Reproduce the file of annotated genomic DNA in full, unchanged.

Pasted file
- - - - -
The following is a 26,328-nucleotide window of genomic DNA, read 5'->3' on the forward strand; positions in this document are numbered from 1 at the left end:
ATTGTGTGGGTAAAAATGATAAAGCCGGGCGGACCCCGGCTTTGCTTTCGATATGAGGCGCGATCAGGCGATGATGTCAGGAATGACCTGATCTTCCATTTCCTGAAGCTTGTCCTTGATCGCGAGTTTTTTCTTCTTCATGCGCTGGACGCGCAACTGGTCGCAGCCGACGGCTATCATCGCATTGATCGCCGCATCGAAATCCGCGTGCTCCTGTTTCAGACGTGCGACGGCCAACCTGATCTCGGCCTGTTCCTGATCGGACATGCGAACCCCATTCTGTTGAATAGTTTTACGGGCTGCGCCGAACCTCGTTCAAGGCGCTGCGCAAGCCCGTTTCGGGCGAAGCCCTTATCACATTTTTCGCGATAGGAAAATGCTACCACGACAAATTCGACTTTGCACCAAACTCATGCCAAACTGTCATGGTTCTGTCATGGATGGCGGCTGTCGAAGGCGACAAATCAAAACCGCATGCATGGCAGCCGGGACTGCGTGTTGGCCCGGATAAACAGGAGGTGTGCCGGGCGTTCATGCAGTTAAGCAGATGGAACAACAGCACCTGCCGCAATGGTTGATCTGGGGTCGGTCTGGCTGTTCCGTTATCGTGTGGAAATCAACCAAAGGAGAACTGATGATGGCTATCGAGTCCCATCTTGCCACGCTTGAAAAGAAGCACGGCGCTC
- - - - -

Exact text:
The following is a 26,328-nucleotide window of genomic DNA, read 5'->3' on the forward strand; positions in this document are numbered from 1 at the left end:
ATTGTGTGGGTAAAAATGATAAAGCCGGGCGGACCCCGGCTTTGCTTTCGATATGAGGCGCGATCAGGCGATGATGTCAGGAATGACCTGATCTTCCATTTCCTGAAGCTTGTCCTTGATCGCGAGTTTTTTCTTCTTCATGCGCTGGACGCGCAACTGGTCGCAGCCGACGGCTATCATCGCATTGATCGCCGCATCGAAATCCGCGTGCTCCTGTTTCAGACGTGCGACGGCCAACCTGATCTCGGCCTGTTCCTGATCGGACATGCGAACCCCATTCTGTTGAATAGTTTTACGGGCTGCGCCGAACCTCGTTCAAGGCGCTGCGCAAGCCCGTTTCGGGCGAAGCCCTTATCACATTTTTCGCGATAGGAAAATGCTACCACGACAAATTCGACTTTGCACCAAACTCATGCCAAACTGTCATGGTTCTGTCATGGATGGCGGCTGTCGAAGGCGACAAATCAAAACCGCATGCATGGCAGCCGGGACTGCGTGTTGGCCCGGATAAACAGGAGGTGTGCCGGGCGTTCATGCAGTTAAGCAGATGGAACAACAGCACCTGCCGCAATGGTTGATCTGGGGTCGGTCTGGCTGTTCCGTTATCGTGTGGAAATCAACCAAAGGAGAACTGATGATGGCTATCGAGTCCCATCTTGCCACGCTTGAAAAGAAGCACGGCGCTC